Turns Out Major League Baseball Doesn't Own Stats, After All

from the strikeout dept

A few years ago, the folks at Major League Baseball Advanced Media, better known as MLB.com, decided that despite all copyright law to the contrary, they actually owned the rights to factual information about baseball games. One thing that is consistent in copyright law is that you cannot copyright facts. However, MLB.com tried all sorts of contortions to suggest that they did, in fact, own the facts — and no one else could use them. This came to a head earlier this year, when MLB.com refused to license official player names and stats to an online fantasy league. That league recognized that the players’ names and stats are factual information and forged ahead with its service — not paying baseball a dime. The company that provided the fantasy league, CBC, proactively filed a lawsuit asking for a declaratory judgment, knowing that MLB was likely to sue them. MLB’s response was to claim that it wasn’t really a copyright case at all, but about the right to publicity — and the right to control how others use your likeness. It seems that this defense has failed.


Richard was kind enough to submit that the federal court hearing the case has sided with the fantasy league, saying they can continue to use the names and stats, since they’re in the public domain and there is no violation of the right of publicity. The court noted that there is no indication that CBC is using the names and stats to suggest these players “endorse” or are associated with the fantasy league. Also, there’s no commercial harm to the players. As the court notes, if anything, “this case actually enhances the marketability of the players.” The court notes that, even if the right of publicity were violated, the First Amendment would protect the use of this data, because it is “historical fact,” and just because CBC makes money on their service, it does not take away their First Amendment rights. Finally, the court also notes (once again) the point that facts are not copyrightable. In other words, MLB lost this case on every single argument. What will be interesting is to see the fallout from this decision. Will other fantasy leagues stop paying as well? Also, baseball (and other sports) have made a lucrative practice out of licensing such information to video game makers as well — and it seems likely this ruling would apply to them as well. Of course, if MLB were smart, they would view this as a good thing. Getting more real info about real players out there in fantasy and video games should lead to more fans and more interest in the overall sport — leading to many more opportunities to make money.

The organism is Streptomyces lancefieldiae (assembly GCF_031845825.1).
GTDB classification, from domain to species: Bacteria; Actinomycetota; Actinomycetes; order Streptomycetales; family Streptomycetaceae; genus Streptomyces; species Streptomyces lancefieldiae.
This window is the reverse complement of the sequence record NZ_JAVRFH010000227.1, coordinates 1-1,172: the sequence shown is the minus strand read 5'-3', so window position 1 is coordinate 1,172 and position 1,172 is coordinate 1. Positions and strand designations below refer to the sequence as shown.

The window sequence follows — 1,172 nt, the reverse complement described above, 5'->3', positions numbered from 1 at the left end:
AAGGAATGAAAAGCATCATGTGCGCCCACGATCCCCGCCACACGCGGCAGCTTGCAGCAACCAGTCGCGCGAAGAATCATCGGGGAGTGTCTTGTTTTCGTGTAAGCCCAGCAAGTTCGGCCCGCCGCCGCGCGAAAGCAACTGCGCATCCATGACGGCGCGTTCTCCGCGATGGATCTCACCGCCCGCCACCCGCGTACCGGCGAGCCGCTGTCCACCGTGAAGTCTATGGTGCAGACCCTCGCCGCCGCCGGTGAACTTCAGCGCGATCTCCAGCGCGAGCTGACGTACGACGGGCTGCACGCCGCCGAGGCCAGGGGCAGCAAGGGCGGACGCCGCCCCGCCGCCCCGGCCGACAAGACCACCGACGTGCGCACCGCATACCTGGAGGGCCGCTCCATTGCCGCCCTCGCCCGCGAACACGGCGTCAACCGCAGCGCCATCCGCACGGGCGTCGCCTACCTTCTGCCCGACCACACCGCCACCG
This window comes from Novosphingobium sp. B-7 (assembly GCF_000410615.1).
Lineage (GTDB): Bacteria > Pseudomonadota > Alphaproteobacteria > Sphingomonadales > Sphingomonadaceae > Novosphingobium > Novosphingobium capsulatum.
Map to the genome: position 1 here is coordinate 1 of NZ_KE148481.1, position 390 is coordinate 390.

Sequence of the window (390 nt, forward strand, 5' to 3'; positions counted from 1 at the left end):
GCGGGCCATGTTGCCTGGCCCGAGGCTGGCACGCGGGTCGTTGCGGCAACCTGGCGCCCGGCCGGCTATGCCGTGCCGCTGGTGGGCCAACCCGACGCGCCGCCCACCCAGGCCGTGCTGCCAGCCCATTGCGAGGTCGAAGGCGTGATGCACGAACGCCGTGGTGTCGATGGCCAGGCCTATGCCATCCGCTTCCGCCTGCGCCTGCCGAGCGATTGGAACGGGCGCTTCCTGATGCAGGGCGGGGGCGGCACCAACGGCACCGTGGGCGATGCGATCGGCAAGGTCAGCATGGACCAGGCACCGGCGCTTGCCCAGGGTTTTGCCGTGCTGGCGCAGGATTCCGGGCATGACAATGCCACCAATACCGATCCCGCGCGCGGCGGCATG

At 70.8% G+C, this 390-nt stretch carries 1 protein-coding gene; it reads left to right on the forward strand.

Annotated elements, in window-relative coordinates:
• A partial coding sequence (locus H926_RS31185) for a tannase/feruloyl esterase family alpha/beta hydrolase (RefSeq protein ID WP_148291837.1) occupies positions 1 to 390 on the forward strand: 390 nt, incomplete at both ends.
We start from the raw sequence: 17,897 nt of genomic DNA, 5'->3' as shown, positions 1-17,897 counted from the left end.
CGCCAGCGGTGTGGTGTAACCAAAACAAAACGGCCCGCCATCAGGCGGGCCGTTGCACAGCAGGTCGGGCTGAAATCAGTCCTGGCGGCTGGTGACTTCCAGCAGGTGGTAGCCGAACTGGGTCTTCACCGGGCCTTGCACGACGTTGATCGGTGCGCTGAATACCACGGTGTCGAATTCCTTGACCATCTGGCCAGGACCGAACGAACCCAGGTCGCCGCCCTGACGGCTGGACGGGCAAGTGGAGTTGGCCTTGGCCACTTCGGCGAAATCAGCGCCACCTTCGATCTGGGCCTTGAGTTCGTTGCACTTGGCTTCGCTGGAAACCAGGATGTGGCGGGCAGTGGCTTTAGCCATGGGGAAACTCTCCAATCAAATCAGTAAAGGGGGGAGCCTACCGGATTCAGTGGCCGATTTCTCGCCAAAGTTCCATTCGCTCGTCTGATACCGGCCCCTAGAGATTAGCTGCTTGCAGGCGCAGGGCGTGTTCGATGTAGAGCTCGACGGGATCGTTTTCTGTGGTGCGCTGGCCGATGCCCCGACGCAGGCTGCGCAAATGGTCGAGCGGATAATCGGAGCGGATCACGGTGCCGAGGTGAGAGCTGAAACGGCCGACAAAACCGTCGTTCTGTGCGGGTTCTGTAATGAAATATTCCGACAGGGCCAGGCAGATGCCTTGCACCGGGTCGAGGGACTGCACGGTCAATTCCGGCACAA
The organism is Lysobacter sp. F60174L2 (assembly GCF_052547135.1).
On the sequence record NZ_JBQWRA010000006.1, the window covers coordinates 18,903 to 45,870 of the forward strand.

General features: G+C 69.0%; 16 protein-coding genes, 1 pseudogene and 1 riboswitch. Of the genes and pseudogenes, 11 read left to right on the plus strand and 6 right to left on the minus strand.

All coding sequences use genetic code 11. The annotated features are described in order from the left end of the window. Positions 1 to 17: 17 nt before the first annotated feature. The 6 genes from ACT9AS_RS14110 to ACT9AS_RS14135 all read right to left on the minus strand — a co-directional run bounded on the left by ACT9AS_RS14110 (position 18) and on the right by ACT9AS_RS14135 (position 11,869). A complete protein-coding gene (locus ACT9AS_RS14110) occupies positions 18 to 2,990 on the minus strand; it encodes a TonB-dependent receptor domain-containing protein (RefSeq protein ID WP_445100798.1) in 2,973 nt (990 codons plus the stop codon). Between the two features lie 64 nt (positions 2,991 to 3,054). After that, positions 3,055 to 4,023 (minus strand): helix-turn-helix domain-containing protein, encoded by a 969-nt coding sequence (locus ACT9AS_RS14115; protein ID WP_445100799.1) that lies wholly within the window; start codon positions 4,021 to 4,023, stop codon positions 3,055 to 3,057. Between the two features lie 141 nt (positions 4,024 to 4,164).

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Comments on “Turns Out Major League Baseball Doesn't Own Stats, After All”

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28 Comments
MLB.com Drone (user link) says:

Good....and bad

I work for MLB.com, but didn’t when this suit was started, so I completely sympathize with CBC. This is game changing. This whole adventure was a misguided attempt to take control over fantasy baseball with the end-goal of making it as popular as fantasy football, which has an audience an order of magnitude larger than America’s previous pasttime. This is baseball at its worst, more a mentality likened to the RIAA than to a sport that owes its existence to the fans. If Web 2.0 has taught us anything, it’s that not only does information demand to be free, it becomes more valuable when it is free. MLB’s blinders here are embarassing.

MLB.com Drone says:

I work for MLB.com, but didn’t when this suit was started, so I completely sympathize with CBC. This is game changing. This whole adventure was a misguided attempt to take control over fantasy baseball with the end-goal of making it as popular as fantasy football, which has an audience an order of magnitude larger than America’s previous pasttime. This is baseball at its worst, more a mentality likened to the RIAA than to a sport that owes its existence to the fans. If Web 2.0 has taught us anything, it’s that not only does information demand to be free, it becomes more valuable when it is free. MLB’s blinders here are embarassing.

Jeff says:

Re: ?

Interesting decision…has anyone approached the NFL in a similar venue? I read last year the NFL was limiting the use of live game stats to 10 licenses with bidding to start at $100,000.